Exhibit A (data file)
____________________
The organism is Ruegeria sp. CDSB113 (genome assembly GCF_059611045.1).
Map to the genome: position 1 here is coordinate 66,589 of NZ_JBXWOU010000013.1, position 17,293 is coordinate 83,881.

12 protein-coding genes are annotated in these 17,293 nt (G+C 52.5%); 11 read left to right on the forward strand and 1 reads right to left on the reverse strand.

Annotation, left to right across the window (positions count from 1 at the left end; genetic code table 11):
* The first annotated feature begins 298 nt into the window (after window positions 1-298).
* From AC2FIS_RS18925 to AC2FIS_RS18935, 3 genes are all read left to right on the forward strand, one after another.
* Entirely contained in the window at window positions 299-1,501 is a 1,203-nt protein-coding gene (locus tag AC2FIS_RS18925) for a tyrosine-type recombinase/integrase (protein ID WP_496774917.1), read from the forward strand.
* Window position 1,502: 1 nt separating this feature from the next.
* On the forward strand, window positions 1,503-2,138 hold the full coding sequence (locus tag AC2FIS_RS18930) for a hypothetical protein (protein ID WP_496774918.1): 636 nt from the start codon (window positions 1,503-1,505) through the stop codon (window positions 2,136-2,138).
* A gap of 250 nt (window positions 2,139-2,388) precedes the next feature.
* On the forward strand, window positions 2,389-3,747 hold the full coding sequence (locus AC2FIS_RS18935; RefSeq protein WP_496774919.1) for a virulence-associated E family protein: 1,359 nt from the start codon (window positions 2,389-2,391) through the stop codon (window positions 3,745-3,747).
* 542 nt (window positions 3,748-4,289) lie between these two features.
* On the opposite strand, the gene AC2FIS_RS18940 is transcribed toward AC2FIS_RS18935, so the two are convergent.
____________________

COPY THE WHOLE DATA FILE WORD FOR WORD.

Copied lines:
The organism is Ruegeria sp. CDSB113 (genome assembly GCF_059611045.1).
Map to the genome: position 1 here is coordinate 66,589 of NZ_JBXWOU010000013.1, position 17,293 is coordinate 83,881.

12 protein-coding genes are annotated in these 17,293 nt (G+C 52.5%); 11 read left to right on the forward strand and 1 reads right to left on the reverse strand.

Annotation, left to right across the window (positions count from 1 at the left end; genetic code table 11):
* The first annotated feature begins 298 nt into the window (after window positions 1-298).
* From AC2FIS_RS18925 to AC2FIS_RS18935, 3 genes are all read left to right on the forward strand, one after another.
* Entirely contained in the window at window positions 299-1,501 is a 1,203-nt protein-coding gene (locus tag AC2FIS_RS18925) for a tyrosine-type recombinase/integrase (protein ID WP_496774917.1), read from the forward strand.
* Window position 1,502: 1 nt separating this feature from the next.
* On the forward strand, window positions 1,503-2,138 hold the full coding sequence (locus tag AC2FIS_RS18930) for a hypothetical protein (protein ID WP_496774918.1): 636 nt from the start codon (window positions 1,503-1,505) through the stop codon (window positions 2,136-2,138).
* A gap of 250 nt (window positions 2,139-2,388) precedes the next feature.
* On the forward strand, window positions 2,389-3,747 hold the full coding sequence (locus AC2FIS_RS18935; RefSeq protein WP_496774919.1) for a virulence-associated E family protein: 1,359 nt from the start codon (window positions 2,389-2,391) through the stop codon (window positions 3,745-3,747).
* 542 nt (window positions 3,748-4,289) lie between these two features.
* On the opposite strand, the gene AC2FIS_RS18940 is transcribed toward AC2FIS_RS18935, so the two are convergent.